Sweeping security standards up for review

Standard-setting group NFPA is known for fire codes, not security rules
 - 
Monday, September 1, 2003

QUINCY, Mass. - The unregulated realm of the security industry could go the way of the regulated, standardized fire market if proposed rules governing the installation and maintenance of security systems are approved by National Fire Protection Association members.

Set for release for public review sometime this month, NFPA 731 Installation of Premises Security Equipment would provide detailed instruction as to the application, installation, performance, testing and maintenance of security equipment and its accessory components. A second document, NFPA 730 Premises Security Code, has been proposed as a guideline for the minimum security needs in different types of occupancies, such as hotels, educational settings, industrial settings and others.

“The uniqueness about the security industry is that it has never been regulated,” said Wayne Moore, director of New England operations for consulting engineering firm Hughes Associates and chairman of NFPA’s Premises Security Technical Committee. Moore oversees a committee membership of about 30 members, which is split between principal members and members from the same organizations who serve as alternates. The cross section of membership is diverse - the committee has representation from not only security industry professionals but also the insurance industry, hotel/lodging, Underwriters Laboratories, public safety officials and members of the real estate industry.

“It won’t take over tomorrow and I’m not even sure how it would be enforced in the field, but our goal is to help alleviate the local backlash against false alarms,” Moore said. “In some areas, if you have a standard to install to, then (local authorities) might be less likely to have that crackdown on false alarms.”

And while few deny that security is an area long overdue for regulation as well as standardization - industry officials said it would likely make significant inroads in the fight against false alarms if approved and enforced - it’s cross-section of interests that give some members of the industry pause.

“NFPA is not made up of one industry, it’s made up of the public sector, insurance, real estate, etc.,” said Scot Colby, president of the Standards Committee of the National Burglar & Fire Alarm Association and the group’s incoming president. “I am concerned that the product that will come out won’t be fair to the industry and have the proper guidelines. If it’s not acceptable, than I am sure the industry won’t pass it.” NBFAA is currently working on a set of its own standards in an effort to address the same issues (see related story on page 22.)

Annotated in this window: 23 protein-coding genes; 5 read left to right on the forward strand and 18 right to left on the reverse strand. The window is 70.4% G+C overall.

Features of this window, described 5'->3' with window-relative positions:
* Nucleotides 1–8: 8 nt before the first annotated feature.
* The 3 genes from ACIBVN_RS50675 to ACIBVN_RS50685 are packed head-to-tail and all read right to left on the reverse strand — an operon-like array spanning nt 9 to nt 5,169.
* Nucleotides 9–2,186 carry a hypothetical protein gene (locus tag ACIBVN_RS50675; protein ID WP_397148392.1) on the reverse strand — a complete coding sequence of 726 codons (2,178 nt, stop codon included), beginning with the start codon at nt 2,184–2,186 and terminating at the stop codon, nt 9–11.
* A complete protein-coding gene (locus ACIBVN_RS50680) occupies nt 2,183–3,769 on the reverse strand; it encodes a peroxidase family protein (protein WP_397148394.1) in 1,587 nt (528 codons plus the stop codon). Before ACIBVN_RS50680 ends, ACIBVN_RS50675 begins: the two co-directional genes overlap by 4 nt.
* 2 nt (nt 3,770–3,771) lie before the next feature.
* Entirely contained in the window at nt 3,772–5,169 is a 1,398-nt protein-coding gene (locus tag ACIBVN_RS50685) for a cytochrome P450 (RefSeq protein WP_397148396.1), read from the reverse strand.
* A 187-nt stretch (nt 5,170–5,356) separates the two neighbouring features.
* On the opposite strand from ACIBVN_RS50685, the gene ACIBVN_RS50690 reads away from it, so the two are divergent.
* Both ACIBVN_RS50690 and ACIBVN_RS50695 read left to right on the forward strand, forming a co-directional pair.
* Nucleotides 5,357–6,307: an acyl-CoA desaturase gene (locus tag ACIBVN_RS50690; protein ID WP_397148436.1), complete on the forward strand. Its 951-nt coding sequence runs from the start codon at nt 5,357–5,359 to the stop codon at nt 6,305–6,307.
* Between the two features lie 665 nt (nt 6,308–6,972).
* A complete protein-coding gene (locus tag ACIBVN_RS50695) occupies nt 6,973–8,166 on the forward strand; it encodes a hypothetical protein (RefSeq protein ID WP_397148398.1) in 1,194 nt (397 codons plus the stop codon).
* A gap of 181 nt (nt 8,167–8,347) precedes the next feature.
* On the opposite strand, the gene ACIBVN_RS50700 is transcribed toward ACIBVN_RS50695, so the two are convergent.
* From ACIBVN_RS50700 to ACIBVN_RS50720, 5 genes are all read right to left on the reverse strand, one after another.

And while committee members give nod to concerns about the NFPA’s jurisdiction in security, they argue that what is important here is the news itself, not its messenger.

“There is nothing threatening about this code,” said John Lombardi, president of CIA Security in Poughkeepsie, N.Y. and a member of the technical committee. “It’s a standard to achieve a minimum level of professionalism and any company doing quality work is certainly not going to have a problem with it.”

Lombardi, who also represents the Central Station Alarm Association on the committee, said he will not deliver his report on the proposed standards to the leadership and membership of that group until the CSAA’s annual meeting in October.

Mark Visbal, associate director of standards and technology for the Security Industry Association and another member of the technical committee, said the committee’s direction - both in installation standards and in occupancy guidelines - was not developed lightly.

“It took us well over a year to define the direction we were going to move in, and we got to a point where we needed two directions,” Visbal said.

Committee member John Fannin, president and chief executive officer of SafePlace, a provider of safety accreditation for commercial buildings, hotels, health care facilities and other types of buildings, said that the document will not function without references to many other codes and standards that dictate life as a security and fire alarm installer, such as the National Electrical Code and NFPA 72 Fire alarm code.

“It’s not a standalone document that is impacted by other things,” he said. “It’s a correlation of all these documents that is very important.”

While a final vote on the standards won’t occur until the NFPA’s annual meeting in 2005, the standards will pass through NFPA’s rigorous public and internal review process, which allows for input on the proposed standards from NFPA members, members of the life safety and the community at large at several different junctures.

NFPA members alone will actually vote on whether to adopt the new standard as part of NFPA’s body of 300 codes and standards.